The invitation from TP&W reads: "Dear Educators,
We are excited to present to you "Keep Texas Wild" – a magazine section for kids.
Our kid-friendly, four-page sections include fun facts presented with a lively writing style, eye-popping photos and a creative, whimsical design. The topics are Texas- specific, with special attention to conservation issues.
"Keep Texas Wild" includes hands-on activities that cross the spectrum of curriculum (including art, math, science and social studies) and a call to action that encourages students to get outdoors and get involved."
Special issues of the KTW periodical is accompanied by teacher lesson plans.
The November issue:
'Half Broke Horses: A True Lfie Novel,' By Jeannette Walls
Book Review by Juanita Sherwood
The review begins:
""Half Broke Horses" is listed as a true-life novel. That designation is used because the book is based on experiences of the author's grandmother, which are true, but to tie them altogether, the author has added dialogue and information that she cannot substantiate. Thus, she has designated it as a novel.
Lily Casey Smith is the main character. She was raised in two locations: west Texas and New Mexico. Her father was a rancher; the ranch she first lived on was very isolated."
Read more at
Larry D. Sweazy writes "Youth Writing: Corralling Young Readers: in the October issue of the Western Writers Association's Roundup, an online journal.
Read it at http://www.westernwriters.org/OCT2009RU.pdf
This issue also has article on the recently passed Texan, Elmer Kelton, the "Greatest Western Writer."
Friday Night Lights author H.G. Bissinger is interviewed, partially about last year's banning of FNL in Beaumont schools, in the annual report of the Texas ACLU review of Texas schools' recently banned books. McCarthy's The Road and Sandra Cisneros' Woman Hollering Creek are on the lists.
Page 8 reports "Where were the Most Challenges?
Stephenville, Houston and Irving school districts reported the most challenges for the 2008-2009 school year. Stephenville ISD led the charge this year with 11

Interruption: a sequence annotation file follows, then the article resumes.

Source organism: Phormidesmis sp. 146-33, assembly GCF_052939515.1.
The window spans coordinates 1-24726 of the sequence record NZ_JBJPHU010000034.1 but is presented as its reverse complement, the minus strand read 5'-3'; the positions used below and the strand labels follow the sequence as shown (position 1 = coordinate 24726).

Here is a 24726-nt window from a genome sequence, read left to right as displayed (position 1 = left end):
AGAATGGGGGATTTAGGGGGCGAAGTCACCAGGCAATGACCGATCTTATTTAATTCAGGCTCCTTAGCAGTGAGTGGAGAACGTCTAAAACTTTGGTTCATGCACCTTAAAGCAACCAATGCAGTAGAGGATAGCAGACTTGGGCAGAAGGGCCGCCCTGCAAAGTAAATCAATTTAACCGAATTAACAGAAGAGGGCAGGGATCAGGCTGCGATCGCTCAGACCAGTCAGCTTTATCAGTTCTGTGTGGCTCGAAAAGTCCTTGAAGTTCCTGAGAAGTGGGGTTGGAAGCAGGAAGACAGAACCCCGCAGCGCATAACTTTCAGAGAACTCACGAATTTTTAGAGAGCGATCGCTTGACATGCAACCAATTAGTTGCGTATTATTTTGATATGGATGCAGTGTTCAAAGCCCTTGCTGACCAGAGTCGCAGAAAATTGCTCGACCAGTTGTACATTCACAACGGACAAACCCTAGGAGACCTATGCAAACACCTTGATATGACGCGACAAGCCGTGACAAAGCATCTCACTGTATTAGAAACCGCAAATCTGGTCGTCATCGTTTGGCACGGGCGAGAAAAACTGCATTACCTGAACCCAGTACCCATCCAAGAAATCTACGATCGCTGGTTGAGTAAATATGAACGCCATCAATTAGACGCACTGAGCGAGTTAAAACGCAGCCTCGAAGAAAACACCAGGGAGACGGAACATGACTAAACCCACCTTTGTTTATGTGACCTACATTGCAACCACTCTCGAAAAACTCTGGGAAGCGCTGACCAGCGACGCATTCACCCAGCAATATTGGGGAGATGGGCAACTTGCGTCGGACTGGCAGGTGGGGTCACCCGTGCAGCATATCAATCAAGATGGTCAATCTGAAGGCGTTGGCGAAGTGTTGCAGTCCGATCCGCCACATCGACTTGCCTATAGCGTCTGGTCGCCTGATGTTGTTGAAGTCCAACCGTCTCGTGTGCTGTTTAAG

challenges, all of which resulted in bans. Houston ISD and Irving ISD tied for the second most this year with six challenges each. This marks quite the improvement
for HISD, as the district reported 20 challenges last year. Unfortunately, only one of HISD's six challenges resulted in the book being retained without restriction.
While Irving ISD experienced just as many challenges, five of the six books challenged were retained without restriction: a sole book was restricted to the reference library. Tying for third was Seguin ISD and Klein ISD, each with four challenges."
National Banned Books Week September 26 – October 3, 2009
|Luke and the Van Zandt County War by Judith MacBain Alter tells a story from a 14-year-old girl's eyes and her brother's, both children of a doctor. She sees the Ku Klux Klan in East Texas. There are objections.|
Jack Rabbit Moon by Dorraine Darden is reviewed at
11-year-old Marnie lives in SW Texas, and life is, well, just not perfect.
Charlie Harris, formerly of Brooklyn and now of El Paso, has prepared a several page long background and lesson plan on Juan Seguin, the prominent Tejano whose life wrapped around the 1830's and beyond. His family had been a pillar of Bexar for some time before. Try the plan, available via UTEP's Center for History Teaching and Learning, at http://academics.utep.edu/Portals/1719/Publications/Seguin.pdf
The American Historical Association's website has a useful essay on "Why Study History?" by Peter N. Stearns. Teachers and parents may wish to read the brief article to help their children find their value and identity within the historical stream. Among the reasons is that history "harbors beauty."
|The Austin Public Library has a nice variety of lists for their teenage readers. One of those lists features Texas authors which also includes titles about Texas.|